1.3 Reading Tabular Data with the readr Package

The learning objectives for this section are to:

  • Read tabular data into R and read in web data via web scraping tools and APIs

The readr package is the primary means by which we will read tablular data, most notably, comma-separated-value (CSV) files. The readr package has a few functions in it for reading and writing tabular data—we will focus on the read_csv function. The readr package is available on CRAN and the code for the package is maintained on GitHub.

The importance of the read_csv function is perhaps better understood from an historical perspective. R’s built in read.csv function similarly reads CSV files, but the read_csv function in readr builds on that by removing some of the quirks and “gotchas” of read.csv as well as dramatically optimizing the speed with which it can read data into R. The read_csv function also adds some nice user-oriented features like a progress meter and a compact method for specifying column types.

The only required argument to read_csv is a character string specifying the path to the file to read. A typical call to read_csv will look as follows.

library(readr)
teams <- read_csv("data/team_standings.csv")
Parsed with column specification:
cols(
  Standing = col_integer(),
  Team = col_character()
)
teams
# A tibble: 32 x 2
   Standing        Team
      <int>       <chr>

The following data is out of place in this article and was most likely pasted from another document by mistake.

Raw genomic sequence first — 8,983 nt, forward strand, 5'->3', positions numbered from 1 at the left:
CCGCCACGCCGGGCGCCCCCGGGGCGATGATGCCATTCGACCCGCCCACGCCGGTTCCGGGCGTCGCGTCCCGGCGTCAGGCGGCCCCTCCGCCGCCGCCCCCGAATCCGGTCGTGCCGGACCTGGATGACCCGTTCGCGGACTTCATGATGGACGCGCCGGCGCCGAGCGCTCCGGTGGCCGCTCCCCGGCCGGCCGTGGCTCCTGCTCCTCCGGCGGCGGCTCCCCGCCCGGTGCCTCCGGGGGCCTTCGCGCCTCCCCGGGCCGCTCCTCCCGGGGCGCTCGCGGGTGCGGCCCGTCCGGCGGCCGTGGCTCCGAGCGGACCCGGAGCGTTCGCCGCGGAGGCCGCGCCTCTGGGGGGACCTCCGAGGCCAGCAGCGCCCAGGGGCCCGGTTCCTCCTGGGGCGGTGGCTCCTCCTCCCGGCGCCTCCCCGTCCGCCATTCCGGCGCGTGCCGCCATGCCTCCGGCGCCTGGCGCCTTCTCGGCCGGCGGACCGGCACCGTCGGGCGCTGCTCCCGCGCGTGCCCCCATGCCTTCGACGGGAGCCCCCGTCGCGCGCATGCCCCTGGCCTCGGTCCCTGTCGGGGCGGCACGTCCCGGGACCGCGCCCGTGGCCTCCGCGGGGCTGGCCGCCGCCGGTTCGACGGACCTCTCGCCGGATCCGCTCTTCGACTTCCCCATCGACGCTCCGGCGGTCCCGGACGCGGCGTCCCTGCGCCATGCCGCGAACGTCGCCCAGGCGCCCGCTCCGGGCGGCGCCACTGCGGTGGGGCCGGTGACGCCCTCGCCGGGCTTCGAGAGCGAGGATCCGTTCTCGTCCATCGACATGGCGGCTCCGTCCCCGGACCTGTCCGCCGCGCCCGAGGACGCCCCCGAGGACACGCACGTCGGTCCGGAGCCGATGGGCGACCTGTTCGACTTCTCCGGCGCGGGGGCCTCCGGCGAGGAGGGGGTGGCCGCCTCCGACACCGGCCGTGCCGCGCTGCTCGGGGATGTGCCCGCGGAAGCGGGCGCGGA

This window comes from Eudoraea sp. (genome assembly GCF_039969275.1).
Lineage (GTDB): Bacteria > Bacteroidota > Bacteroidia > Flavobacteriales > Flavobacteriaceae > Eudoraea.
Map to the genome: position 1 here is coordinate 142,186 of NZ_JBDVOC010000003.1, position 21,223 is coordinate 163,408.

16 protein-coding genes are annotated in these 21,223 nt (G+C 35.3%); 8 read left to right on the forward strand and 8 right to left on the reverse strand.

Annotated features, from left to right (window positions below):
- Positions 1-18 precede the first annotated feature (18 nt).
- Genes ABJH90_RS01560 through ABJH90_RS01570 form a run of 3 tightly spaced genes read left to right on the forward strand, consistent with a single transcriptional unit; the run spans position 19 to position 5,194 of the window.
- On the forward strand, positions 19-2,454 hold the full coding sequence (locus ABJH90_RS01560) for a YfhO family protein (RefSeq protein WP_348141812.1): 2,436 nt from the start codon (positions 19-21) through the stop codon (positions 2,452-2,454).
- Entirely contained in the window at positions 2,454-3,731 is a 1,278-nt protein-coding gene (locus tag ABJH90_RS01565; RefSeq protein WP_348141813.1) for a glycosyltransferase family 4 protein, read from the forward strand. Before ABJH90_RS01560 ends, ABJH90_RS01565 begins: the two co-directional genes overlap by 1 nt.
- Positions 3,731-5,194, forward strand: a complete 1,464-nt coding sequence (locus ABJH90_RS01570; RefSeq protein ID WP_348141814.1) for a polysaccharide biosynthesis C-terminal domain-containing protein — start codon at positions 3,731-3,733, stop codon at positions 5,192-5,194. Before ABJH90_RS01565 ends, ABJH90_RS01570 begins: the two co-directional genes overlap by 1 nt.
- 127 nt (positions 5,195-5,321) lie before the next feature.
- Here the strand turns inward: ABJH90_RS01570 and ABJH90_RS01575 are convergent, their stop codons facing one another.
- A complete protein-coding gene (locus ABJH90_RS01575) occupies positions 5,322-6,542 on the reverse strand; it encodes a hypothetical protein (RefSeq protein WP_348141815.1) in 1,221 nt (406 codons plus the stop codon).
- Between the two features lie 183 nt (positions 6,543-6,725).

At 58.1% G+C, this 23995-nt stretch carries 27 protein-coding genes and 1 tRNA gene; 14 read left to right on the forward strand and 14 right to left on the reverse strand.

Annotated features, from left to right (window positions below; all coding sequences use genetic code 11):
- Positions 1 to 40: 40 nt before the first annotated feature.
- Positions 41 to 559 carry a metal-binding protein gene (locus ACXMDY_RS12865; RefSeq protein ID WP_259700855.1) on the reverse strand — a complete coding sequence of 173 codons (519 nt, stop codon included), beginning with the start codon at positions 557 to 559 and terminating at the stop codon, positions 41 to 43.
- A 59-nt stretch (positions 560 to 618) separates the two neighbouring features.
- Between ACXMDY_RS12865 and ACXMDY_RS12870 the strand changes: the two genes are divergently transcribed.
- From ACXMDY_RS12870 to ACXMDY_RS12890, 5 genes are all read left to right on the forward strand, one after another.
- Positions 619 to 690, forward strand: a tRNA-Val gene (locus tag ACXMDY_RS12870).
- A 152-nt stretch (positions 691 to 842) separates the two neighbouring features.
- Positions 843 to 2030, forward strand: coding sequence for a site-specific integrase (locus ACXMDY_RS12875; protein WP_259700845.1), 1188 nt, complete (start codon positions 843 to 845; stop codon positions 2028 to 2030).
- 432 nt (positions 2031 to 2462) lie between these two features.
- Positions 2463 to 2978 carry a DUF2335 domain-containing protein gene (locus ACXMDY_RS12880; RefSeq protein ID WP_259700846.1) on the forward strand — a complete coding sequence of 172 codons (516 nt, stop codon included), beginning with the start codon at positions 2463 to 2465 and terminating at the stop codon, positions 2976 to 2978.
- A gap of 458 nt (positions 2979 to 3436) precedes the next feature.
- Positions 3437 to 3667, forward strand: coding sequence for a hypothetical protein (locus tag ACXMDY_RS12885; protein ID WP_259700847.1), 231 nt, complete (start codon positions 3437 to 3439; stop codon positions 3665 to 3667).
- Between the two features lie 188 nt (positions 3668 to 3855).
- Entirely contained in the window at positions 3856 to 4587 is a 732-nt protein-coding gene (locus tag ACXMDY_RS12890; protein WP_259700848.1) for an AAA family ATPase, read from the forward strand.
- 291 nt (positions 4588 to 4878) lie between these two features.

1        1       Spain
 2        2 Netherlands
 3        3     Germany
 4        4     Uruguay
 5        5   Argentina
 6        6      Brazil
 7        7       Ghana
 8        8    Paraguay
 9        9       Japan
10       10       Chile
# ... with 22 more rows

By default, read_csv will open a CSV file and read it in line-by-line. It will also (by default), read in the first few rows of the table in order to figure out the type of each column (i.e. integer, character, etc.). In the code example above, you can see that read_csv has correctly assigned an integer class to the “Standing” variable in the input data and a character class to the “Team” variable. From the read_csv help page:

If [the argument for col_types is] ‘NULL’, all column types will be imputed from the first 1000 rows on the input. This is convenient (and fast), but not robust. If the imputation fails, you’ll need to supply the correct types yourself.

You can also specify the type of each column with the col_types argument. In general, it’s a good idea to specify the column types explicitly. This rules out any possible guessing errors on the part of read_csv. Also, specifying the column types explicitly provides a useful safety check in case anything about the dataset should change without you knowing about it.

teams <- read_csv("data/team_standings.csv", col_types = "cc")

Note that the col_types argument accepts a compact representation. Here "cc" indicates that the first column is character and the second column is character (there are only two columns). Using the col_types argument is useful because often it is not easy to automatically figure out the type of a column by looking at a few rows (especially if a column has many missing values).

The read_csv function will also read compressed files automatically. There is no need to decompress the file first or use the gzfile connection function. The following call reads a gzip-compressed CSV file containing download logs from the RStudio CRAN mirror.